A new endowment in support of psychology majors at Eastern Mennonite University honors three exemplary emeritus professors. Kim Gingerich Brenneman ‘85, Galen Lehman ‘73, and Judy Mullet ‘73 have 101 years of service between them at EMU.
The endowment honors the transformative impact of their teaching, scholarship and advising on hundreds of EMU students, but also supports the continued studies of new generations of students.
“It is an honor to have my name on the psychology endowment, especially with two other brilliant psychology faculty whom I know have made huge differences in the lives of EMU students,” said Brenneman.
This scholarship is the first of its kind for psychology majors at EMU. Full-time psychology students in their first year at EMU will qualify as recipients, and students of African, Hispanic, Asian and Native American descent will be given priority.
Dennis Showalter ‘73, who graduated alongside Lehman and Mullet, saw an opportunity to create it.
“I decided that a psychology scholarship was definitely needed,” Showalter says. “Our EMC 45th reunion was coming up, so I reached out to the 10 psychology majors from the class of 1973, to see if they would partner with me in securing the scholarship.”
Lehman and Mullet joined Showalter and Gretchen Maust ‘73, administrative assistant for the Visual and Communication Arts Department, to help establish the endowment. They then invited Brenneman, who was eager to join the team. But the coalition still needed to name the scholarship.
Each professor was “too humble to want it to be named after him or herself, so we named it after all of them,” says Showalter.
They’re seeking $10,000 in financial support through EMU’s new crowdfunding platform, which has recently helped fund the Matt Garber Endowed Scholarship and MJ Sharp Peace & Justice Endowed Scholarship, both in honor of young alumni who have passed away.
“Endowments such as these affirm, energize and invite students to more deeply commit to a community of explorers and travelers in one of the newest disciplines in higher education,” says Mullet. “As a faculty member in the department I sought to live what we explored together both in and out of classrooms. The richness of one-to-one conversations were ‘holy moments’ that I cherish to this day. I’m honored to support ongoing ‘holy moments’ at EMU through this scholarship.”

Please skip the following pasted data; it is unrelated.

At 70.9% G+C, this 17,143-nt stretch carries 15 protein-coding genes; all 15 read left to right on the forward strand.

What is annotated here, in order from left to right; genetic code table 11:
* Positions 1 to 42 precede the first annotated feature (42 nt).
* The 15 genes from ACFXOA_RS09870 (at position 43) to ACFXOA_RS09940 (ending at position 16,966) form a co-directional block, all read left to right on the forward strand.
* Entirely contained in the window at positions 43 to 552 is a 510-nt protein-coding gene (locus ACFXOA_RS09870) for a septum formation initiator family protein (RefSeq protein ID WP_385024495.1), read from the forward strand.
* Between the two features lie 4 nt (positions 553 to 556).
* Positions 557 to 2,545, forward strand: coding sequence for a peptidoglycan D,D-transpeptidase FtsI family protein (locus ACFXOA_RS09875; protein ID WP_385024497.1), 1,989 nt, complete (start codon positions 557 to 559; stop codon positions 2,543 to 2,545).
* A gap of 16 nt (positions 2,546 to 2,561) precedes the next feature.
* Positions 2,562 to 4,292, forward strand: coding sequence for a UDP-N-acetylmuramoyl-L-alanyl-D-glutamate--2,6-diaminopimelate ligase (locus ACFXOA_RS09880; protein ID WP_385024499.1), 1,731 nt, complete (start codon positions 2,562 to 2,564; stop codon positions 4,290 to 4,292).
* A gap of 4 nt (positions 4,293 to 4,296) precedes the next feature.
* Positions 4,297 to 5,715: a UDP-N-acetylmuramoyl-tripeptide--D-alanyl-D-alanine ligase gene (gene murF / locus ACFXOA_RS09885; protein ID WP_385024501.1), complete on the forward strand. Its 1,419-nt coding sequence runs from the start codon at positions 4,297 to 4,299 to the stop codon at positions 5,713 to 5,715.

Legacies live on through students and colleagues
All three former faculty have left indelible marks on the program through their tenure. Maust is proud of how far the department has come since she was a student.
“I am delighted to see our current psych majors challenged to explore all sorts of career options. I’m most excited about the new art therapy concentration which prepares our grads for advanced degrees in art therapy and the collaboration between our undergrad psych program and the graduate Master in Counseling program,” Maust says.
Lehman, having joined the faculty in 1973, brought some of the earliest improvements to the program, including Apple II computers, and renovating the formerly dirt-floor Suter Science Center basement into instructional and collaboration space.
Mullet, in addition to teaching psychology, also directed the Honors program, taught undergraduate and graduate courses in education, and co-founded and co-led Student Kairos Place, a week-long gathering of EMU undergraduate writers.
She had a reputation as an excellent listener and mentor with deep compassion for her students.
“Judy Mullet is one of the kindest, and without a doubt the most affirming, persons I have ever known,” said Joshua Kanagy ‘13, a mental health counselor at Morrison Child and Family Services in Portland, Oregon. “Judy has a remarkable knack for recognizing and encouraging her students’ talents, and she was instrumental in my own decision to become a counselor. I am a gentler, more vulnerable, and more hopeful human being because of her.”
Brenneman, respected for her academic rigor, also led many cross-cultural trips to India over the years. And she was skilled at putting her colleagues and students at ease.
“Her ability to always treat me with the highest respect for both who I am and the emotions that tag along with me has had an impact that will last throughout my entire life,” said Emily Suttles ‘16. “I have met many people who are good listeners, but she definitely tops the list, and I continue to strive to be that same type of listener for other people.”
Ultimately, Brenneman hopes to provide “a bit of financial relief” for tomorrow’s psychology students. “I hope it also shows that we are committed to encouraging the next generation of psychologists academically as well as financially.”